The “Metropolitan” section of the April 2 edition of the New York times ran a feature on it’s cover headlined “Stranger Things: Chicken Delicious is a campy 74-year-old fixture at a piano bar in Manhattan. How he got there is even odder.” This was enough to picque my interest as my best friends in high school were Gay and these are the sorts of places we’d frequent together. And the story starts out entertainingly enough as the author recounts the ribald eccentricity of Mr. Delicious’ acts. Then suddenly the narrative veers sideways, discussing his involvement in the 70’s occult scene in Manhattan, the same scene recounted in Simon’s Dead Names and James Wasserman’s In The Center Of The Fire. This is the period during which OTO emerged from its period of dormancy that followed the closing of Agape Lodge some twenty years before. In part, the article notes:
“Then in 1969, Mr. Stowers met a mystic named Joseph Lukach and everything changed. This is a period his fans at Mimi’s know little about. The man who would become Chicken Delicious would bear witness to a chapter of occult history.
“Mr. Lukach was a short and rotund figure who wore thick-framed glasses and practiced a blend of Afro-Caribbean religions like Yoruba, Santería and Voodoo. Mr. Lukach, who died in 1995, never became as famous as the English occultist Aleister Crowley, but in the spheres of Afro-Caribbean witchcraft, he was considered a powerful witch and healer and counted Ms. Ono among his acolytes. “Witches U.S.A.,” a popular book in the early 1970s that chronicled America’s occult scene at the time, devoted a full chapter to him.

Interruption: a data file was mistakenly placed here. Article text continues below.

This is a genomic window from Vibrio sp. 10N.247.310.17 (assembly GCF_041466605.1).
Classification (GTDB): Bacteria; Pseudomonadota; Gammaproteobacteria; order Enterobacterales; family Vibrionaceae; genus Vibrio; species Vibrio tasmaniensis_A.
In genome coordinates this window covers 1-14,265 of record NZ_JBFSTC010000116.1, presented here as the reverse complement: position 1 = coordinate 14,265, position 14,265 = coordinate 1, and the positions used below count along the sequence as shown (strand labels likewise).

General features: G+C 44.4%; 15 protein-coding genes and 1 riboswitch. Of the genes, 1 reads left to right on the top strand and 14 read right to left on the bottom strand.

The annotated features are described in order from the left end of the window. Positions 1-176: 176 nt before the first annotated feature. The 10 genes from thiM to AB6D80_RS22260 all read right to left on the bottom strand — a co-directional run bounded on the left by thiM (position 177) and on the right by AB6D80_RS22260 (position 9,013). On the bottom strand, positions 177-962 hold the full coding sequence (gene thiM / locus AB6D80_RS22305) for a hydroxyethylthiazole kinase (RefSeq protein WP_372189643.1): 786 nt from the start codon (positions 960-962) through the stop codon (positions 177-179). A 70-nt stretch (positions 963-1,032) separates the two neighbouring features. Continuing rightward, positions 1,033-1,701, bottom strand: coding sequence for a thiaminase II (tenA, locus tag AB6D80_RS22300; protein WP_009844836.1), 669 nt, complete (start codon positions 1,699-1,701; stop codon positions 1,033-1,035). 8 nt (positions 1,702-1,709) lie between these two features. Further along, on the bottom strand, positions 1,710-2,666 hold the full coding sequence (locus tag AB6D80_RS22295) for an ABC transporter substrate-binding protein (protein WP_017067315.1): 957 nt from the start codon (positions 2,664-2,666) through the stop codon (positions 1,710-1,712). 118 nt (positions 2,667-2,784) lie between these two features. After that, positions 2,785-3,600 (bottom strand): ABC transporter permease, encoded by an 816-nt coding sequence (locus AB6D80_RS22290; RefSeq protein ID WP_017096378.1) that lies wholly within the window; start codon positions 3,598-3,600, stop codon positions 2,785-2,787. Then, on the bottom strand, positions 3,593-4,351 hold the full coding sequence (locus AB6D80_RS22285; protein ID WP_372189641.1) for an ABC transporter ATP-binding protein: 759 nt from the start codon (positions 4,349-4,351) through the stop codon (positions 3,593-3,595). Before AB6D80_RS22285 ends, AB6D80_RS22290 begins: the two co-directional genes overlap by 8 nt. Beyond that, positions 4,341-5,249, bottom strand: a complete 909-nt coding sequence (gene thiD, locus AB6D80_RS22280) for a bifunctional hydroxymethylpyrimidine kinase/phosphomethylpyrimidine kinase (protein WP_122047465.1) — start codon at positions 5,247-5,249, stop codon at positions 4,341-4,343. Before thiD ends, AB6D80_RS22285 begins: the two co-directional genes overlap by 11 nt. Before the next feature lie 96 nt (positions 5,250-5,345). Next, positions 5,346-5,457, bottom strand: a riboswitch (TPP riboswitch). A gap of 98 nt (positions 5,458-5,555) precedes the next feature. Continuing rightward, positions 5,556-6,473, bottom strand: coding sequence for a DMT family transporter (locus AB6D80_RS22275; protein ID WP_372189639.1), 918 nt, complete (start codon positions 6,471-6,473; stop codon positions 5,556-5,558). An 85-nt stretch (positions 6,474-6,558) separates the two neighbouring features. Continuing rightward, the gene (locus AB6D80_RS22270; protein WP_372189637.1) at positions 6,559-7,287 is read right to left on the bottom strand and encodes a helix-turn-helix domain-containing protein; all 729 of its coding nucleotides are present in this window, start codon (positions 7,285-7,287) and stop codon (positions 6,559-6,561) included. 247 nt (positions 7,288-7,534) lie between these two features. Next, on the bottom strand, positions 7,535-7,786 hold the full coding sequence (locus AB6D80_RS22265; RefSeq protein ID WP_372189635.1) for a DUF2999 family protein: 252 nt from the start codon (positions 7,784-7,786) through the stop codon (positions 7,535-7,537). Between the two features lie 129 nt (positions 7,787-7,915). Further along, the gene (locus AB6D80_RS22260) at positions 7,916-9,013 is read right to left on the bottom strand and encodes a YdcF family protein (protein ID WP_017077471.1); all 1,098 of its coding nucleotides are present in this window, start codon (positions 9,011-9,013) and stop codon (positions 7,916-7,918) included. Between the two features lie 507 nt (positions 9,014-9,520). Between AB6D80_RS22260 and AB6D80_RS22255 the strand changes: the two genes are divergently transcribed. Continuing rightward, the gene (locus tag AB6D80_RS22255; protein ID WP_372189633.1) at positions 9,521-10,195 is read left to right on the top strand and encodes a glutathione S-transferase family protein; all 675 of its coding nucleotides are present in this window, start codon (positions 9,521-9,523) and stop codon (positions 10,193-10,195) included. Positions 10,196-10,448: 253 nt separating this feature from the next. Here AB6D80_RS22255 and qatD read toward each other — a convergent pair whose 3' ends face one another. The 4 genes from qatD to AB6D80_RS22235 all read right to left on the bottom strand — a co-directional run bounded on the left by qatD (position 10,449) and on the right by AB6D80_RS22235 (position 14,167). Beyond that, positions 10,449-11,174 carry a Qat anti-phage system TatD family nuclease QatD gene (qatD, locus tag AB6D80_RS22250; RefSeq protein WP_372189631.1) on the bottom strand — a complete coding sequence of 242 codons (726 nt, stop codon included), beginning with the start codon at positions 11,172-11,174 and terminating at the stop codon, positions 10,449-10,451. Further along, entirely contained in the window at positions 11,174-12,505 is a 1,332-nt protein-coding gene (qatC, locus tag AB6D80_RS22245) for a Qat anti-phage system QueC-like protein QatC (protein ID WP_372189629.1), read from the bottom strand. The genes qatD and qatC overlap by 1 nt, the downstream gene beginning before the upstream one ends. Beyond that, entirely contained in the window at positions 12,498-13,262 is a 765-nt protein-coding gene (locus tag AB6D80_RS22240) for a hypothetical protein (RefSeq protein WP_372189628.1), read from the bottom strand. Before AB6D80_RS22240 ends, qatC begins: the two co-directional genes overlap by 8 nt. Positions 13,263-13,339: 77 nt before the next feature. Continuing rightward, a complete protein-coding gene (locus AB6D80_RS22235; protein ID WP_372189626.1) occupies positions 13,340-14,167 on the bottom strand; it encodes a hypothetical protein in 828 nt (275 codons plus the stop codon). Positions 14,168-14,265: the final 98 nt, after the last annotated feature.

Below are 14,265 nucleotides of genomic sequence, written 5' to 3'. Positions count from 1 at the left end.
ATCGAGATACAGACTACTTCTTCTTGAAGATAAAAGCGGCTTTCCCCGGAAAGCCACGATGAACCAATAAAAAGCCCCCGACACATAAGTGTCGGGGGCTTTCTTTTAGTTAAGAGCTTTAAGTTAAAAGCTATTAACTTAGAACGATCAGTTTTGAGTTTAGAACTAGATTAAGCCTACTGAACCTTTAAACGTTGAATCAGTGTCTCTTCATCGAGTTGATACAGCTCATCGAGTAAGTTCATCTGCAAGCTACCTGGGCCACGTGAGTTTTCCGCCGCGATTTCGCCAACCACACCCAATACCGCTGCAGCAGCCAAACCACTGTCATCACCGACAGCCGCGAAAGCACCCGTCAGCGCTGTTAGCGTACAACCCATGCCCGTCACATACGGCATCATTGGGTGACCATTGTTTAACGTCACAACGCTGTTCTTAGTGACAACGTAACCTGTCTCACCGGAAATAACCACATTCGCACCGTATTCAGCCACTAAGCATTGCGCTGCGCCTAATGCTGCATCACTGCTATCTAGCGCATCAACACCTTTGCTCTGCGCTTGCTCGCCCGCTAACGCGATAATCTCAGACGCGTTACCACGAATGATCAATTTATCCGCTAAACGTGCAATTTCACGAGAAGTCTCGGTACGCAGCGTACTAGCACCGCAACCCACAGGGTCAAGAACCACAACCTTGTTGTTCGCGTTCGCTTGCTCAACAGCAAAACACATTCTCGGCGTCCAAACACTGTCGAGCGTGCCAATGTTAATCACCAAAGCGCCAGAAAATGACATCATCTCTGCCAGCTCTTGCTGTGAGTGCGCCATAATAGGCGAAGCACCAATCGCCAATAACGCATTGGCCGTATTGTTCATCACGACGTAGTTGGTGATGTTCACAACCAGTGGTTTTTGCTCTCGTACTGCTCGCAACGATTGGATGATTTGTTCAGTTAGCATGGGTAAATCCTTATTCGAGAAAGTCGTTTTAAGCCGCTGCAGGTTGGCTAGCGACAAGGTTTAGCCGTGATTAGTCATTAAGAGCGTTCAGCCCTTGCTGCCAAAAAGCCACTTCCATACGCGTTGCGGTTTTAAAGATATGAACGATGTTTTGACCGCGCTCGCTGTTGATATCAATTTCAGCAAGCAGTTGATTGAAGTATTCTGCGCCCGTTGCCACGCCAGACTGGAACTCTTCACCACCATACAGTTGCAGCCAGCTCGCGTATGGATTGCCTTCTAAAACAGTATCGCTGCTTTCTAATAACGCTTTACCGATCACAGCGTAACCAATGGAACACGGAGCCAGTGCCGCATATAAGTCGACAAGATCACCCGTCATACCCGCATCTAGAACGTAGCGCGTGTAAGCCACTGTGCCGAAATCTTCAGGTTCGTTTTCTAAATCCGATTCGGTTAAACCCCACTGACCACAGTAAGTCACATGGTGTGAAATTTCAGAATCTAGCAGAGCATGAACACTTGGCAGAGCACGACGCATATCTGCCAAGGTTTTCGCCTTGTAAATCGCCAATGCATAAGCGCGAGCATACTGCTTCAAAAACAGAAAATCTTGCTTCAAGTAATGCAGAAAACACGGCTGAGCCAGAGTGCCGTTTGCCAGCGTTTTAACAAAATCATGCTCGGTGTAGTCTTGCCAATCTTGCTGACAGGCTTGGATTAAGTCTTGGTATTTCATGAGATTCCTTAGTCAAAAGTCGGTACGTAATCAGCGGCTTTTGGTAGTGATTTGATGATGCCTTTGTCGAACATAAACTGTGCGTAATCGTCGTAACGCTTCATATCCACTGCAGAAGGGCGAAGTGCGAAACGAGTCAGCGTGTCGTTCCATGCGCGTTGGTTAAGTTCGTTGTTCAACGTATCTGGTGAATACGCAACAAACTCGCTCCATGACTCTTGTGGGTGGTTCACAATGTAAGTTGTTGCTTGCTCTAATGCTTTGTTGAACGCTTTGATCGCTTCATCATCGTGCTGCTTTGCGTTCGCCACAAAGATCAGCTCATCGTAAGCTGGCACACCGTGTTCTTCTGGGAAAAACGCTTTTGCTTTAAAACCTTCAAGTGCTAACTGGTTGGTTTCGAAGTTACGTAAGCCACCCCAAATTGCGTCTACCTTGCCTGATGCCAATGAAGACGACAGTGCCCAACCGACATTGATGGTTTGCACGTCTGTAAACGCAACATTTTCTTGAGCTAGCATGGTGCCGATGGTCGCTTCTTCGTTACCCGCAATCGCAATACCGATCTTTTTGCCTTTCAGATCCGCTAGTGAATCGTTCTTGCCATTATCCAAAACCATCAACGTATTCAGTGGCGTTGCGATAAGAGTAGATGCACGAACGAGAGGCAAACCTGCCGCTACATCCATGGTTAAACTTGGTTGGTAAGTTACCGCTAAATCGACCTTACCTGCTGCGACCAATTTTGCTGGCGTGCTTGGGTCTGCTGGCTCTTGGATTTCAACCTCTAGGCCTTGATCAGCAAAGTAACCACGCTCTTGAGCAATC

“’Despite being 5-feet-2 and weighing 200 to 250 pounds, depending upon the current state of his casual attitude toward dieting,’ a passage reads, ‘Joe is as light as a perfectly turned-out dumpling.’ It also said his most prized possession was a ‘4,000-year-old green Egyptian scarab set in heavy gold’ that he wore on the little finger of his left hand…
It was an exciting time to be a witch in New York. Conjurers of all kinds would hang out near Astor Place at Weiser Antiquarian, the oldest occult bookstore in America, and they shopped for ingredients for spells at Alberto Rendon’s botanica on 116th Street. On the side, Mr. Stowers became a fixture on the piano bar circuit playing at gay bars like the Painted Pony.
“’Everyone knew everyone, Mr. Stowers [aka Chicken Delicious] said. ‘Not like now. There’s nothing unique about witchcraft in New York today. Everyone who wants to be a witch can say they’re a witch. You used to have to really know what you were doing in that world to be respected by others.’”